Monday, July 28, 2008



We left Xi’an on what was supposed to be a 36 hour train ride to Kunming. Turned out to be 43. Trains were still being re-routed due to the earthquake, so we had to take a roundabout way to get around Chengdu (couldn’t really follow the course of the train) before reaching Kunming. Turns out that the train was extremely relaxing; we read, played cards, slept well, and reminisced over our year while playing “train trivia.” I can’t remember the last time I slept so well – two decent night sleeps and several naps each day. What heaven. However, Tal clearly felt that the endless parade of pb & j sandwiches was slightly tedious.

Kunming was low key. We stayed near the campus of Yunnan University so had lots of foreign students around us, and the accompanying food and shops. We specifically chose that area as last time we were in Kunming (on our way to and from Laos) we stayed in the centre of town and were constantly approached by child beggars – too disturbing to describe. In Kunming, I LOVED their fried goat cheese, and ordered it whenever I could. We were kind of upset as we didn’t get to eat the local specialty, “across the bridge noodles.” Not always easy to find the right food at the right time. Met a nice family from Minneapolis who were there as the dad was running a Chinese language camp – interesting to see how many families find different ways to travel – and went to the museum with them one day.

Yoni ran into a person who he knew from his time doing field work in Nanjing for his Ph.D. The guy is now an assistant professor at Seattle University. Otherwise we did a bit of touring, but the weather was rainy and slightly cold, so we focused on getting the Vietnam visas, and then headed out on an overnight bus. Overall we spent 3 days in Kunming.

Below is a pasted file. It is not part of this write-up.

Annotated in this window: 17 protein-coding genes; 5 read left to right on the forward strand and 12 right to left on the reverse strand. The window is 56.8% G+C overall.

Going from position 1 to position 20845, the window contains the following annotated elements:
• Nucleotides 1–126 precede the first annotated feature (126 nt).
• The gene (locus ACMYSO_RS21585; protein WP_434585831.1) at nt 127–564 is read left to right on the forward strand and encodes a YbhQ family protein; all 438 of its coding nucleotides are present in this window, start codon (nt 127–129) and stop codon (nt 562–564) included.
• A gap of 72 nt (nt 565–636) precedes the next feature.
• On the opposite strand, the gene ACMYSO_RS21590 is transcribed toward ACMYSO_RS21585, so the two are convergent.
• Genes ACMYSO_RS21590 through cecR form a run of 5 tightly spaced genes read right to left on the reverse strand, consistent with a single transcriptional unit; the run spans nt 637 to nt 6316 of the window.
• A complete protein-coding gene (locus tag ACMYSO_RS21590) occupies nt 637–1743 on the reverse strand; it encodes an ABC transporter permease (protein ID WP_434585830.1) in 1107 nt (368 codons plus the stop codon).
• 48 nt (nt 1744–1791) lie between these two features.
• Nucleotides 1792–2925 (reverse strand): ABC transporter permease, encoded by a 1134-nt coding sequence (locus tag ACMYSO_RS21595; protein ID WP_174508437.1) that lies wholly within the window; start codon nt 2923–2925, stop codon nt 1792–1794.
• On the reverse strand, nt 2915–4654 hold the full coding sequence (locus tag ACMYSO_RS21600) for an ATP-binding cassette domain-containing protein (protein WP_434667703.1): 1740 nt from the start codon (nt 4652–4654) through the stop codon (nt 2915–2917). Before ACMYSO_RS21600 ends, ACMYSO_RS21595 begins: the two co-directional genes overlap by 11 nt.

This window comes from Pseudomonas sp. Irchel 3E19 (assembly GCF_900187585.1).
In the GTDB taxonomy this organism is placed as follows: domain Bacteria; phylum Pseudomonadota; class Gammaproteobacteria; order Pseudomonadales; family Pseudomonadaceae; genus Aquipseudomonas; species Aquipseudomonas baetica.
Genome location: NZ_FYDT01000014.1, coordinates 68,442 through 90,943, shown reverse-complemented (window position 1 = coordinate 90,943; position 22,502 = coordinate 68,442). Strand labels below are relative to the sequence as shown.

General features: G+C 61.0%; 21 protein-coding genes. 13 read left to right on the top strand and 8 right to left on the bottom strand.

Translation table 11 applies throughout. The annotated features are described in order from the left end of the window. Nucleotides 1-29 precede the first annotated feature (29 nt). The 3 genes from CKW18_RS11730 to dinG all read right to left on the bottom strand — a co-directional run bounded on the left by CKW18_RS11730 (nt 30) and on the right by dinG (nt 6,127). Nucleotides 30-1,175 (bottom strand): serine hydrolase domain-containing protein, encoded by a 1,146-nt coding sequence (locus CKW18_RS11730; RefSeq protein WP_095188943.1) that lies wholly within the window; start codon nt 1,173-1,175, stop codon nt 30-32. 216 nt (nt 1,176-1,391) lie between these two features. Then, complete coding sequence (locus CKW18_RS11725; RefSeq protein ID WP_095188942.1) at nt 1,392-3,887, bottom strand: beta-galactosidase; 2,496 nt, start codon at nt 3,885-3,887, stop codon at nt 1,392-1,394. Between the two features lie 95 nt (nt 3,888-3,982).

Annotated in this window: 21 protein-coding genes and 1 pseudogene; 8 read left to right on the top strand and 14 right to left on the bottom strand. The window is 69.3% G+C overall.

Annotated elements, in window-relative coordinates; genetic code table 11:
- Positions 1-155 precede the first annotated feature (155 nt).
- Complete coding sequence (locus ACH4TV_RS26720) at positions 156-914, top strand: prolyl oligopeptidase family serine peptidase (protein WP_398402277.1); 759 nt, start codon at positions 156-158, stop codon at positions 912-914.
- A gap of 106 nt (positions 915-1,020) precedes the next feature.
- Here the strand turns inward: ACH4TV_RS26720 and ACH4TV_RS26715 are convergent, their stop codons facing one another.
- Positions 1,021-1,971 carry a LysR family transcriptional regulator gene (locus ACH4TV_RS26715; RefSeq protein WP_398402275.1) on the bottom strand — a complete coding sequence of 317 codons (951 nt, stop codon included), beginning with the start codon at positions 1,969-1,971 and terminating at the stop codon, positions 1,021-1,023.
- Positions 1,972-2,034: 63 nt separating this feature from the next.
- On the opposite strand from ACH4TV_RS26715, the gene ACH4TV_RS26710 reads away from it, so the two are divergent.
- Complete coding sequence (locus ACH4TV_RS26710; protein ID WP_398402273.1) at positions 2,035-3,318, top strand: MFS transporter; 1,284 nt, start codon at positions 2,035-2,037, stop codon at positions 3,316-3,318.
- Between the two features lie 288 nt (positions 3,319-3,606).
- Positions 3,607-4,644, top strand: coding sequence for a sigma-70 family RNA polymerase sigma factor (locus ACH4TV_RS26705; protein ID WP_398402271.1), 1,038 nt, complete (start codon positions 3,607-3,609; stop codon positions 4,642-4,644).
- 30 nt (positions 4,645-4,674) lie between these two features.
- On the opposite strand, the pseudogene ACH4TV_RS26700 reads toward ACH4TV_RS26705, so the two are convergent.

The bus was a total disaster – on the outside it was one of the older muddier buses (that should have been a clue that the road would be rough) and on the inside it was fairly dirty and overcrowded. (Tal’s comment: “a little more than fairly.”) We slept in bunk beds, with three bunks across the width of the bus. Dirty, smelly, and the guy in front of me was a chain smoker. Excluding Noam, none of us could stretch totally out on our beds-they were too short. The slimy “owner” of the bus greeted us by charging us extra to transport our bags. Quite certain this was a scam but didn’t want him to get angry at us and chuck all of our belongings off in the middle of the night. The road was AWFUL – reminded me of our Juizhaigou trip in October. Recent rains had made what was probably already a very bad road much worse. Did not sleep much and was quite nervous for a significant part of the ride. Thank goodness I was sleeping on the bottom, the top guys seemed to feel the bumps and swaying of the bus more. A Dutch couple on the bus said that we were very "brave" for travelling on that bus with children. Not sure if that was a compliment.

Miraculously arrived safe and sound (almost sound, anyway) in Hekou and crossed the border into Lao Cai, Vietnam. Was very emotional to leave China after the year. The opening photo of us on this posting is the boys and Yoni about to cross into Vietnam.

Initially, Vietnam didn’t feel very different – hectic border towns with people hukking the tourists. But we couldn’t understand anything! All of a sudden we went from feeling “in control” while traveling, to being completely at the mercy of the tourism industry and whatever English speaking people we could find. A much more difficult way to travel.

We easily caught transportation to Sapa, a French hill station. Truly gorgeous. Huge mountains, moderate climate, terraced rice paddies, many different ethnic minorities. We stayed at a decent enough guest house, but the real selling point was the view. Stepping out of our room, was a million dollar view. Here's a picture of Noam on the balcony. We trekked two days – first day was a fairly rigorous hike to a waterfall; Noam struggled a bit and at the end had pretty much given up when a friendly jeep passed us just as we had climbed up to the road. Noam hopped in, followed by Yoni and the rest of us, for the final 500m. Crazy enough, it happened to be the very jeep that we had reserved to take us back to our hotel. Here's a picture of us at the waterfall - after lunch and a rest everyone was happy again. Afterwards we took a jeep ride to a famous Vietnamese canyon that bridged the gap between the hottest and coldest places in Vietnam, Sapa being the coldest. The view was supposed to be spectacular, but it was very foggy and we could barely see 10 meters in front of our faces.